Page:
The duo would love to collaborate again and they look back on this Emmy-nominated piece of work as a success.

“In a project with such a scope, seven producers, lots of different agendas, there is always compromise, arriving at things you don’t necessarily have as your own vision, but somehow between Robert and I, all the stuff that I wrote, I feel really happy with it. At the end of the day, we survived,” said Shaikh.

Neufeld said National Geographic wanted to go heavy on guitar to break the mold of natural history films that feature orchestra.

“I am proud that we stepped up to accomplish that,” said Neufeld. “I think we developed the score to the point where it really serves that series well…. There are scenes we scored that are quite inspirational and they are quite unusual. We took some creative risks in what we made, for sure.”

The duo relied heavily on the talents of local musicians such as featured guitarist Rylan Kewen, Craig Korth who played dobro and mandolin, Andy Parks on electric guitar, Soniko Waira on native flute, and guitarist Darren Mahe.

As well, DC composers helping on the last two episodes were Lenny Williams and Chris Biondo.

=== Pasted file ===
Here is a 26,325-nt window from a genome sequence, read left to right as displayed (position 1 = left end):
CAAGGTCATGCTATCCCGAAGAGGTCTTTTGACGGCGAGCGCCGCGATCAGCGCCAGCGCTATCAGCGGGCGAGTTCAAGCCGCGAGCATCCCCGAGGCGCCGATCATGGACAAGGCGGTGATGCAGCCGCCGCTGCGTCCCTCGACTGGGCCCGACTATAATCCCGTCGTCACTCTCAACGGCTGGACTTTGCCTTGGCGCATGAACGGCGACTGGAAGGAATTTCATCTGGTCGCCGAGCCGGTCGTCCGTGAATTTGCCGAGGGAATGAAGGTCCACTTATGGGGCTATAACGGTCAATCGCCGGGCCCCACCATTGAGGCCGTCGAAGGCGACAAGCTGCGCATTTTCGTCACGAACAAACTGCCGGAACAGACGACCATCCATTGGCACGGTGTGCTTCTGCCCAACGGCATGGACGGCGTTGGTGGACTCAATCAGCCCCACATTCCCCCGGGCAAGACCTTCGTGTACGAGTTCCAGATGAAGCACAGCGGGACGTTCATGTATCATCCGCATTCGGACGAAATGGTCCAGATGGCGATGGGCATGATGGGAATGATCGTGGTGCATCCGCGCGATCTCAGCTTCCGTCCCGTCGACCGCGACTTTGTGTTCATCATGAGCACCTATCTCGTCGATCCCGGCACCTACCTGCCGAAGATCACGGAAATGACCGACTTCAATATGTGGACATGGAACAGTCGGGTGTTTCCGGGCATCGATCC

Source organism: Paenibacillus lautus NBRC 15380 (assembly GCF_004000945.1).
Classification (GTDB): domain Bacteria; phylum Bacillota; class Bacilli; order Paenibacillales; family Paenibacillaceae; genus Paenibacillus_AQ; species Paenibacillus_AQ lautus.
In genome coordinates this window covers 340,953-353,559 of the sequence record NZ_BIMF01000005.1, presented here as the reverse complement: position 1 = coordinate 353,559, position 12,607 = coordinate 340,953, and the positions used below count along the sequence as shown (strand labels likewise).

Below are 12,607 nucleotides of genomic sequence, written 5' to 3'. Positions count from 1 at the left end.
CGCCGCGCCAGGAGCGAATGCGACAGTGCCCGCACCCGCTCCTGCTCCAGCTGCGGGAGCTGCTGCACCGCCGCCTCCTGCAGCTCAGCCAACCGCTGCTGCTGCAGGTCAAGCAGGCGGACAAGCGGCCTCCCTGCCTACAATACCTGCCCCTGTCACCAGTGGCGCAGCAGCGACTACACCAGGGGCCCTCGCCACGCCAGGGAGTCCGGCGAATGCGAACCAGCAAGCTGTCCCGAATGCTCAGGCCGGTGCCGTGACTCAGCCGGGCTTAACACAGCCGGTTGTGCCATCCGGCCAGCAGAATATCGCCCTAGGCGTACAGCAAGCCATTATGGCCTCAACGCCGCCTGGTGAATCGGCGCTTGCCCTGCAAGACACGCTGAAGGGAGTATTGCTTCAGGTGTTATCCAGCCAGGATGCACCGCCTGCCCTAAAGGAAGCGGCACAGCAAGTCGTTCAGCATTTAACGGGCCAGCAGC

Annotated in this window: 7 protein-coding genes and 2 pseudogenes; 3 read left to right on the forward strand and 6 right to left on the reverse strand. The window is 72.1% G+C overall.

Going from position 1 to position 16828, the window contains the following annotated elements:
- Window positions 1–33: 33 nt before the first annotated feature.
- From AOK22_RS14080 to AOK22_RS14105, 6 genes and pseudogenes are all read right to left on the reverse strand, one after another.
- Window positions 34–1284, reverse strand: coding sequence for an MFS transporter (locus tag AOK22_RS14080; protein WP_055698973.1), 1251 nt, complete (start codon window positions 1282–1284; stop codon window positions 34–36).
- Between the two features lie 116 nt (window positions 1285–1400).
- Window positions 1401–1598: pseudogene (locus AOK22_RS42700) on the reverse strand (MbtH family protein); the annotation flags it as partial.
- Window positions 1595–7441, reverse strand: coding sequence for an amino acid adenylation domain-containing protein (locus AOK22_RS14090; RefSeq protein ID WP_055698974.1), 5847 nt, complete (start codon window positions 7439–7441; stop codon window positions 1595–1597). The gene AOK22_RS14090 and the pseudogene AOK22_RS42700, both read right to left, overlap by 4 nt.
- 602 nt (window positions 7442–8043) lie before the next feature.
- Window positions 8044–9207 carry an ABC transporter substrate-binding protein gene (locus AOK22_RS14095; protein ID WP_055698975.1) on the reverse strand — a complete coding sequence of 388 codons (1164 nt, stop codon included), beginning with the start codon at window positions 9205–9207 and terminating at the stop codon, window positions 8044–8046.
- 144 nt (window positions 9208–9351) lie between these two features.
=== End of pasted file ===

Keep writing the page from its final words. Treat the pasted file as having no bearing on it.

“One of the great thing in our community is there are so many talented musicians in so many different disciplines,” Shaikh said. Added Neufeld, “As a film creator, even separate from National Geographic, I am reaching out constantly to different musicians for elements to use in sound design.”

The 65th annual Emmy Awards Ceremony will be held this fall. Untamed Americas was also received nominations for cinematography. Neufeld is planning on attending the ceremony while visiting his daughter who lives in New York City.

Neufeld isn’t focused on bringing home that golden statue. The inner affirmation he feels about his work takes centre stage over the unpredictable nature of the awards given.

“If you do good work, you will get nominated,” he said “At some level it’s about excellence and at another it’s also about who happens to like what.”

Shaikh likely won’t attend with travel to New York and entry into the event being pricey.

“They don’t always make these things accessible to the little guy,” he said.